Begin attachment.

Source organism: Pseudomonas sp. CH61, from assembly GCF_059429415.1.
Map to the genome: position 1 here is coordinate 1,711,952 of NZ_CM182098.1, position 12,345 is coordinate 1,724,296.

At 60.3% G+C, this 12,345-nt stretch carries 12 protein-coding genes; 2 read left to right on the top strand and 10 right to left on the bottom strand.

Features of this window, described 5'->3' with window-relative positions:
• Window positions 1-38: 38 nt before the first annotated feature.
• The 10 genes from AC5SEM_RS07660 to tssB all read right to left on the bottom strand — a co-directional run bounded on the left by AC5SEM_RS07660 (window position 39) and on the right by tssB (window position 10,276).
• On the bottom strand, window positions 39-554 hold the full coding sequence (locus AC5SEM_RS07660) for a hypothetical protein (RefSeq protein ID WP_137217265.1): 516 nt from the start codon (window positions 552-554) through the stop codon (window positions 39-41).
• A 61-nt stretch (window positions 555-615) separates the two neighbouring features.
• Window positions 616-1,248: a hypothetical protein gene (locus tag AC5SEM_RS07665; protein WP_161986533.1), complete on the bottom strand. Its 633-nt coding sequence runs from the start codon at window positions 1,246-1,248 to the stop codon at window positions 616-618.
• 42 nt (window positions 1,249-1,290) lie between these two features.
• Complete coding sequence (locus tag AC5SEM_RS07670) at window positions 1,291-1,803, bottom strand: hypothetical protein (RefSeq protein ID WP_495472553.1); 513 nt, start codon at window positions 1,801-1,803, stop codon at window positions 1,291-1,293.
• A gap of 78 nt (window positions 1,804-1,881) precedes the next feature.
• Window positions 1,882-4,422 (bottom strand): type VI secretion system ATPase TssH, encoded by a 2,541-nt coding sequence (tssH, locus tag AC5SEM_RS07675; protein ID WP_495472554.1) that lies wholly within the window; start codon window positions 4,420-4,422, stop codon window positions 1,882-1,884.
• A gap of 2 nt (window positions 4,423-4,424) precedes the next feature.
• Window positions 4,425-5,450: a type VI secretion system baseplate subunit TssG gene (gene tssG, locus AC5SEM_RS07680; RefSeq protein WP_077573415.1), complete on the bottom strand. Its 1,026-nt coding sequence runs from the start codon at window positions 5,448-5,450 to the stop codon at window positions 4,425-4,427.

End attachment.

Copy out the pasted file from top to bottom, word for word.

Source organism: Pseudomonas sp. CH61, from assembly GCF_059429415.1.
Map to the genome: position 1 here is coordinate 1,711,952 of NZ_CM182098.1, position 12,345 is coordinate 1,724,296.

At 60.3% G+C, this 12,345-nt stretch carries 12 protein-coding genes; 2 read left to right on the top strand and 10 right to left on the bottom strand.

Features of this window, described 5'->3' with window-relative positions:
• Window positions 1-38: 38 nt before the first annotated feature.
• The 10 genes from AC5SEM_RS07660 to tssB all read right to left on the bottom strand — a co-directional run bounded on the left by AC5SEM_RS07660 (window position 39) and on the right by tssB (window position 10,276).
• On the bottom strand, window positions 39-554 hold the full coding sequence (locus AC5SEM_RS07660) for a hypothetical protein (RefSeq protein ID WP_137217265.1): 516 nt from the start codon (window positions 552-554) through the stop codon (window positions 39-41).
• A 61-nt stretch (window positions 555-615) separates the two neighbouring features.
• Window positions 616-1,248: a hypothetical protein gene (locus tag AC5SEM_RS07665; protein WP_161986533.1), complete on the bottom strand. Its 633-nt coding sequence runs from the start codon at window positions 1,246-1,248 to the stop codon at window positions 616-618.
• 42 nt (window positions 1,249-1,290) lie between these two features.
• Complete coding sequence (locus tag AC5SEM_RS07670) at window positions 1,291-1,803, bottom strand: hypothetical protein (RefSeq protein ID WP_495472553.1); 513 nt, start codon at window positions 1,801-1,803, stop codon at window positions 1,291-1,293.
• A gap of 78 nt (window positions 1,804-1,881) precedes the next feature.
• Window positions 1,882-4,422 (bottom strand): type VI secretion system ATPase TssH, encoded by a 2,541-nt coding sequence (tssH, locus tag AC5SEM_RS07675; protein ID WP_495472554.1) that lies wholly within the window; start codon window positions 4,420-4,422, stop codon window positions 1,882-1,884.
• A gap of 2 nt (window positions 4,423-4,424) precedes the next feature.
• Window positions 4,425-5,450: a type VI secretion system baseplate subunit TssG gene (gene tssG, locus AC5SEM_RS07680; RefSeq protein WP_077573415.1), complete on the bottom strand. Its 1,026-nt coding sequence runs from the start codon at window positions 5,448-5,450 to the stop codon at window positions 4,425-4,427.